- When asked if they had had a major stressful event or experience in the past year, almost half of all respondents (49%) reported that they had. More than four in 10 (43%) of these respondents reported stressful events and experiences related to health.
- People who identified as being in poor health were more than twice as likely (60%) to report experiencing a ‘great deal’ of stress within the past month. Eight in 10 (80%) of those in poor health reported that their own health problems contributed to their stress, and more than half (58%) attributed the health problems of a family member.
- Close to three-fourths of those polled (74%) identified their health as a sphere affected by stress. The most commonly reported effect on health was poor emotional well-being (63%), followed by problems with sleep (56%), and difficulty thinking, concentrating or making decisions (52%).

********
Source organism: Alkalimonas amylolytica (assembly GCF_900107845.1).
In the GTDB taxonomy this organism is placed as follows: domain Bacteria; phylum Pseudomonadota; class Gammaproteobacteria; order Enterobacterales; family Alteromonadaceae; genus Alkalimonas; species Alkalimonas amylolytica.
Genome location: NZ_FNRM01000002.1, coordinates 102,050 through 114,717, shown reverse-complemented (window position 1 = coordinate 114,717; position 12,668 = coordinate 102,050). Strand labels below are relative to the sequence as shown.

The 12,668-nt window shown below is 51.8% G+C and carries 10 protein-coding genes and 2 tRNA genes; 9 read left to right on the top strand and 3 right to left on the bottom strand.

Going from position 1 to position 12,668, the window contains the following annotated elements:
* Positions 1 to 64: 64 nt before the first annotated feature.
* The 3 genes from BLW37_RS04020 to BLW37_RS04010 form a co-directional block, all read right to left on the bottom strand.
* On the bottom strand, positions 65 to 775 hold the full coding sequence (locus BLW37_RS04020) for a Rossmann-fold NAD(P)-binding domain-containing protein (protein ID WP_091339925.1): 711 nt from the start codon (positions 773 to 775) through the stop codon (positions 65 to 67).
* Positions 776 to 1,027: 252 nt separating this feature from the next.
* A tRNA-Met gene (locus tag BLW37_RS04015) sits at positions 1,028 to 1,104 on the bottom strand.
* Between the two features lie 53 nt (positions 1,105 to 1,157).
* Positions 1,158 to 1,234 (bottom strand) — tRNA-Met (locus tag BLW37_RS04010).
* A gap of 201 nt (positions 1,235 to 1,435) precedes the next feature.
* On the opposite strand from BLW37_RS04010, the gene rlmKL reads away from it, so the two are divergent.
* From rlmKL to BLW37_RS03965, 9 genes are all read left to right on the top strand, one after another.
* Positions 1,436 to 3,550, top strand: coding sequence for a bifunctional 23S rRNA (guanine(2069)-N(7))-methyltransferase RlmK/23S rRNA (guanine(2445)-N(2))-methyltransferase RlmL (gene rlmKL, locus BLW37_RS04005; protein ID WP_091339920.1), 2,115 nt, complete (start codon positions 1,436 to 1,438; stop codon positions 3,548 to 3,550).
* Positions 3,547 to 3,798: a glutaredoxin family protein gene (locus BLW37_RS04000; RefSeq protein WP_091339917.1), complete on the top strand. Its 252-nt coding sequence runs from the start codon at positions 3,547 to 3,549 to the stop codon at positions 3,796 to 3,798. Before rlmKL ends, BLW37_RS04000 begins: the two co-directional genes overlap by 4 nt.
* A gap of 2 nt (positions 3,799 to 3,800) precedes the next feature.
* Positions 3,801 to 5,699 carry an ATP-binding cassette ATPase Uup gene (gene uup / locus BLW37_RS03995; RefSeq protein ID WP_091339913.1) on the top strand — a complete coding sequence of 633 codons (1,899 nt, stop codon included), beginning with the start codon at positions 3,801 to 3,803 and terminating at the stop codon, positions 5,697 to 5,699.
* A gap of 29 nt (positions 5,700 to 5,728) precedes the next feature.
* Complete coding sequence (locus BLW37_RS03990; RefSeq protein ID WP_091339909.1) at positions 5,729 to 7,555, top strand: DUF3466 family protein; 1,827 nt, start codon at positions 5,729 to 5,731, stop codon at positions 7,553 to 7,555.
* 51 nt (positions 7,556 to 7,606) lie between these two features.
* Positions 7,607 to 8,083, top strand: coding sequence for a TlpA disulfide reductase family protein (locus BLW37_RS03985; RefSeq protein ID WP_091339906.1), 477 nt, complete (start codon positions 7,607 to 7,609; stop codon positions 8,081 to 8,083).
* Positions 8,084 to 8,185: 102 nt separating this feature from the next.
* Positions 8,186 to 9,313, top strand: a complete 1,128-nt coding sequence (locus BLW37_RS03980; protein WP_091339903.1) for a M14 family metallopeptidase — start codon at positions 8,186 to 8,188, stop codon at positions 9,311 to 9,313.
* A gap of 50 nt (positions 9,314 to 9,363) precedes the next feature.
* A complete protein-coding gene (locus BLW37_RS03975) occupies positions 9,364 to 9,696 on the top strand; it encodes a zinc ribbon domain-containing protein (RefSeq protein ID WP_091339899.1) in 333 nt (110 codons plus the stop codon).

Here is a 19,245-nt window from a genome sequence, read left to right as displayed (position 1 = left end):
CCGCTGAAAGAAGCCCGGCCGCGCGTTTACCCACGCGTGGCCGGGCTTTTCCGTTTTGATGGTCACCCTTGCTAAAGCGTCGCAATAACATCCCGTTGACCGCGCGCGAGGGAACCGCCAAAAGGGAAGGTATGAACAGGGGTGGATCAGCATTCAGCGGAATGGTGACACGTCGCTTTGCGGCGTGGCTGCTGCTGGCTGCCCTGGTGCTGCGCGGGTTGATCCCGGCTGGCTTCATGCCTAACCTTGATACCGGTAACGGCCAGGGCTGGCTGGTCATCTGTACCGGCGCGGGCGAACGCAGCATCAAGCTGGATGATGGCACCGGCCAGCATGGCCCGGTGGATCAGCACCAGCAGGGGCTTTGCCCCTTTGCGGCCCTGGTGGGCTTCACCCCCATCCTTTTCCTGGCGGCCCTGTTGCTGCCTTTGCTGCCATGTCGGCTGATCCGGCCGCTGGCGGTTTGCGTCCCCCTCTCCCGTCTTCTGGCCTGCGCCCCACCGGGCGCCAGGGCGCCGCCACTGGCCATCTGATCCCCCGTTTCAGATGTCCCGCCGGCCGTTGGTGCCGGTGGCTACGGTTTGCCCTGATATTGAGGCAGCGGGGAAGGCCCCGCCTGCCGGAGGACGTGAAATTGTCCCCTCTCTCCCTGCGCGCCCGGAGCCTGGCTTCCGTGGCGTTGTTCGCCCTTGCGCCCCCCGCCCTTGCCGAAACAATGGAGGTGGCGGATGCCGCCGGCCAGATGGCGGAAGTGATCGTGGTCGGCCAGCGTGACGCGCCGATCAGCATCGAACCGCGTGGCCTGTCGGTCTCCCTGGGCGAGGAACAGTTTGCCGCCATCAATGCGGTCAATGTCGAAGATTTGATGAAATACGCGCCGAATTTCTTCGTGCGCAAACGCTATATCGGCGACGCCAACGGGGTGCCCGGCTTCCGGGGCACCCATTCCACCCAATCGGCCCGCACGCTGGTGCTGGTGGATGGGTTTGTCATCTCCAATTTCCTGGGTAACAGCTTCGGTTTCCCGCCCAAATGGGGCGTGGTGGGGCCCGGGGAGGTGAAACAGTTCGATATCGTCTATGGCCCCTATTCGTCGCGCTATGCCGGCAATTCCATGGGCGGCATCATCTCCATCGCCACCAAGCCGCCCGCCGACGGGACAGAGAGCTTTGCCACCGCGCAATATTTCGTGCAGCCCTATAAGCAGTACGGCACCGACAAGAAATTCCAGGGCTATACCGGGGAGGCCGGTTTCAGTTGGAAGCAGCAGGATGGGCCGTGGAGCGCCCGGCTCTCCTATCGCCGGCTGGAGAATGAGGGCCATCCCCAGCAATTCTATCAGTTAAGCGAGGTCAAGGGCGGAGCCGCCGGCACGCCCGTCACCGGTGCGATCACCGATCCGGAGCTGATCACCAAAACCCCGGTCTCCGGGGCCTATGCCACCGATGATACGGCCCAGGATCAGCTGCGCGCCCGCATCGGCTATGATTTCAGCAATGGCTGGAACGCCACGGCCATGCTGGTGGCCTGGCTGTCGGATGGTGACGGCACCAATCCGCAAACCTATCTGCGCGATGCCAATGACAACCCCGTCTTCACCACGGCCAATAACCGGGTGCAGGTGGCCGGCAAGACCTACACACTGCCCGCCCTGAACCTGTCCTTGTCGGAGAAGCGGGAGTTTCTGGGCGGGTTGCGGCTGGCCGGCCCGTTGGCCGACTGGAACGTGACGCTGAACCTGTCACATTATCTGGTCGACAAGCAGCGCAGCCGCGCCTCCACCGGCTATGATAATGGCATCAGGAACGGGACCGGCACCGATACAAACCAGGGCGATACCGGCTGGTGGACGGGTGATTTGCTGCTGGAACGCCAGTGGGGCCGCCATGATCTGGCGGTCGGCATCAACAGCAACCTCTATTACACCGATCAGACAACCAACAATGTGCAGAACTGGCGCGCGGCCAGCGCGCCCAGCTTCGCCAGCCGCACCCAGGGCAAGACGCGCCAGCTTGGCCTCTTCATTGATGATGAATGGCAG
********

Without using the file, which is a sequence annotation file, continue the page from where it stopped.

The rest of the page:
- Only one-third (34%) of those polled who reported having a ‘great deal’ of stress within the past month said that they had a great deal of control over the stress in their life. Four in 10 (40%) said they had some control.
Bottom line: major human experiences and traumas that cause stress are a leading cause of poor health, chronic illness, etc. Failure to recognize this when treating a patient will undoubtedly compromise outcome. And my conclusion from this, other than that I want to be Alex Drane when I grow up because she is the 8th wonder of the world, is that we shouldn’t even be striving to replace doctors with machines, but should be striving to do a better job of equipping doctors to be the empathic, intuitive, out-of-the-box thinking half of a duo that includes data and technology and algorithms as the other half. Scientific skills are necessary, but not sufficient for good medicine (I know some of you are saying, “duh”) just as much as empathy and caring are necessary but not sufficient for good medicine. Technology adds a huge advantage to healthcare by feeding the knowledge engine that is man with data that man cannot readily access on his/her own. When that DiPhy thing reaches true balance, we will have achieved healthcare nirvana.